John Tavares has been the face of the New York Islanders since being drafted first overall in 2009.
Now, he’s the team’s leader as well.
The Islanders named Tavares as the 14th captain in franchise history on Monday, making him one of the youngest players to ever wear the “C” in the process.
“I want to say, it’s kind of hard to believe,” Tavares said at Monday’s presser. “Four great years have gone by. I’m excited about our opportunity this coming year.
“I take this with great responsibility. It’s not an easy thing but I don’t think too much will change — the goal remains the same.”
The move also makes the 22-year-old Tavares the second-youngest captain in the NHL, behind Colorado’s Gabriel Landeskog (20).
Tavares led the Isles with 47 points in 48 games last season and earned his first-ever Hart Trophy nomination for league MVP.
He’s the club’s most talented player and has served as an alternate captain, so no real surprise the organization feels he’s ready to wear the “C.” Tavares also signed a long-term pact with the Isles in 2011, agreeing to a six-year, $33 million extension that goes through 2018.
The move to such a young captain is a significant one from New York. Tavares inherits the “C” from Mark Streit, who was 34 at the time of his appointment; prior to Streit it was 38-year-old Doug Weight and prior to Weight, it was 37-year-old Bill Guerin.
The Los Angeles Kings may owe Mike Richards money until 2031 (seriously), but in settling his grievance, the team and player more or less get to turn the page.
Not before Kings GM Dean Lombardi shares his sometimes startling perspective, though.
Lombardi has a tendency to be candid, especially in the press release-heavy world of sports management. Even by his standards, his account of Richards’ “destructive sprial” is a staggering read from the Los Angeles Times’ Lisa Dillman.
“Without a doubt, the realization of what happened to Mike Richards is the most traumatic episode of my career,” Lombardi said in a written summation he provided to the Los Angeles Times. “At times, I think that I will never recover from it. It is difficult to trust anyone right now – and you begin to question whether you can trust your own judgment. The only thing I can think of that would be worse would be suspecting your wife of cheating on you for five years and then finding out in fact it was true.”
Lombardi provides plenty of eyebrow-raising statements to Dillman, including:
- He believed he “found his own Derek Jeter” in Richards, a player who “at one time symbolized everything that was special about the sport.”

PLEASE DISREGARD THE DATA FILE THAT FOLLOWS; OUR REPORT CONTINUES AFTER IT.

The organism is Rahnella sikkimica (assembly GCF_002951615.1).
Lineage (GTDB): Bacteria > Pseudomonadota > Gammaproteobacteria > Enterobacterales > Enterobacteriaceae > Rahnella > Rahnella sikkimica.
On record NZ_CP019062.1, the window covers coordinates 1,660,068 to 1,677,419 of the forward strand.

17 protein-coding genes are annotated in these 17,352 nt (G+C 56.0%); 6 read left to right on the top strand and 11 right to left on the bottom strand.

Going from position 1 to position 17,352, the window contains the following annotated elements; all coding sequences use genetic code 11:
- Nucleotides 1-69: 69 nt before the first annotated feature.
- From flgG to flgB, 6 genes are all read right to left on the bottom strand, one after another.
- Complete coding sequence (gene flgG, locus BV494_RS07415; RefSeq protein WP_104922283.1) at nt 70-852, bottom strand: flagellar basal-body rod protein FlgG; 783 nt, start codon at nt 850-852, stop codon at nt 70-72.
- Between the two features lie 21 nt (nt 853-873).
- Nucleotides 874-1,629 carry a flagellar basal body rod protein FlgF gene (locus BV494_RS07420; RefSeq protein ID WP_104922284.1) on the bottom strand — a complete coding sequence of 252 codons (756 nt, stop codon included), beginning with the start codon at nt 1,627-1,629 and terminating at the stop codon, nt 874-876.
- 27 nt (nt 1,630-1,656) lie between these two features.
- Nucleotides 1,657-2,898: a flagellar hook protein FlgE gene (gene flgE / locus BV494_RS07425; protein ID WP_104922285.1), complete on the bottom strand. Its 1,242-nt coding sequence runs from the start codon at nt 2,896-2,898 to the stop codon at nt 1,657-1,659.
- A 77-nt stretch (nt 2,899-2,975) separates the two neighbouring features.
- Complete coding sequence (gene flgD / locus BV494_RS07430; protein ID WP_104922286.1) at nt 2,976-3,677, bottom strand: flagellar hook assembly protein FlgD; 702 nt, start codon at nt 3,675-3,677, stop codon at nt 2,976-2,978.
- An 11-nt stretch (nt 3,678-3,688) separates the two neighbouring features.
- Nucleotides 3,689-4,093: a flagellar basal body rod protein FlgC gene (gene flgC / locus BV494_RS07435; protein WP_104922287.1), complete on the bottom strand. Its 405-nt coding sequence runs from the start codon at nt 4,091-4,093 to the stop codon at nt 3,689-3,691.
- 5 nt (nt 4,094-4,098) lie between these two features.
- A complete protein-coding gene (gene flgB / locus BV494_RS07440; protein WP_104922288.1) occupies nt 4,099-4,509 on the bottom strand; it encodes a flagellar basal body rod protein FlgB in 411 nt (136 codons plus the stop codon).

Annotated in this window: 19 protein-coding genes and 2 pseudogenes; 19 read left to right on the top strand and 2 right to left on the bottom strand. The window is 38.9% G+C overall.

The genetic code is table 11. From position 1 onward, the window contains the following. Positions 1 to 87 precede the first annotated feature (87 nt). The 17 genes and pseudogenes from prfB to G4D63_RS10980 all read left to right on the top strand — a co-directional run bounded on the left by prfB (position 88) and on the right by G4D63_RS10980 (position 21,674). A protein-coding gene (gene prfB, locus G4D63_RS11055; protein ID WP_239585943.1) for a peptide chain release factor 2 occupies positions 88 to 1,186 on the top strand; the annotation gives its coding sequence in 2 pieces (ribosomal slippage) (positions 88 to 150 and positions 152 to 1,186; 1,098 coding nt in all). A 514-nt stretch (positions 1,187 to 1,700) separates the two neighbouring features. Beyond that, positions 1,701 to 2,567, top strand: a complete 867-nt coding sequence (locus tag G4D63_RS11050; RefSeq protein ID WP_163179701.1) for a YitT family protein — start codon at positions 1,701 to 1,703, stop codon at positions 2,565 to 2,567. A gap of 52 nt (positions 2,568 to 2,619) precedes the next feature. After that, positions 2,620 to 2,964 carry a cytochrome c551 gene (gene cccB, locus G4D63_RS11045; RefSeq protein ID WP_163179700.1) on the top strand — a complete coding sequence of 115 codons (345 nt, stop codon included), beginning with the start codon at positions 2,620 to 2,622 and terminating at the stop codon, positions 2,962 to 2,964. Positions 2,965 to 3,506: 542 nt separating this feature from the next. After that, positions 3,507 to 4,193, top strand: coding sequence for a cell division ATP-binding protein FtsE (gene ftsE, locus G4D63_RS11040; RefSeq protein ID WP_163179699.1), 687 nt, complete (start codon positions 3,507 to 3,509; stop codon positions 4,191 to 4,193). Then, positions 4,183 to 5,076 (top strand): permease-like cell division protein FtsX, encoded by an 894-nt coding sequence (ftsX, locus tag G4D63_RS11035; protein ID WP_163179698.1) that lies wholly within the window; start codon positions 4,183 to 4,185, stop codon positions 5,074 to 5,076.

- Lombardi remarked that “his production dropped 50 percent and the certain ‘it’ factor he had was vaporizing in front of me daily.”
- The Kings GM believes that he was “played” by Richards.
Again, it’s a powerful read that you should soak in yourself, even if you’re unhappy with the way the Kings handled the situation.
Maybe the most pressing of many lingering questions is: will we get to hear Richards’ side of the story?
Despite owning two Stanley Cup rings, there are a healthy number of people who aren’t wild about Jonathan Quick.
Those people might feel validated through the Los Angeles Kings’ first two games, as he followed a rough loss to the San Jose Sharks with a true stinker against the Arizona Coyotes on Friday.
Sometimes a goalie has a bad night stats-wise, yet his team is as much to blame as anything else. You can probably pin this one on Quick, who allowed four goals on just 14 shots through the first two periods.
Things died down in the final frame, but let’s face it; slowing things down is absolutely the Coyotes’ design with a 4-1 lead (which ultimately resulted in a 4-1 win).
A soft 1-0 goal turned out to be a sign of things to come:
Many expected the Kings to roar into this second game after laying an egg in their opener. Instead, the Coyotes exploited Quick’s struggles for a confidence-booster, which included key prospect Max Domi scoring a goal and an assist.
It’s worth mentioning that Mike Smith looked downright fantastic at times, only drawing more attention to Quick’s struggles.
After a troubled summer and a failed 2014-15 season, Los Angeles was likely eager to start things off the right way.
Instead, they instead will likely focus on the fact that they merely dropped two (ugly) games.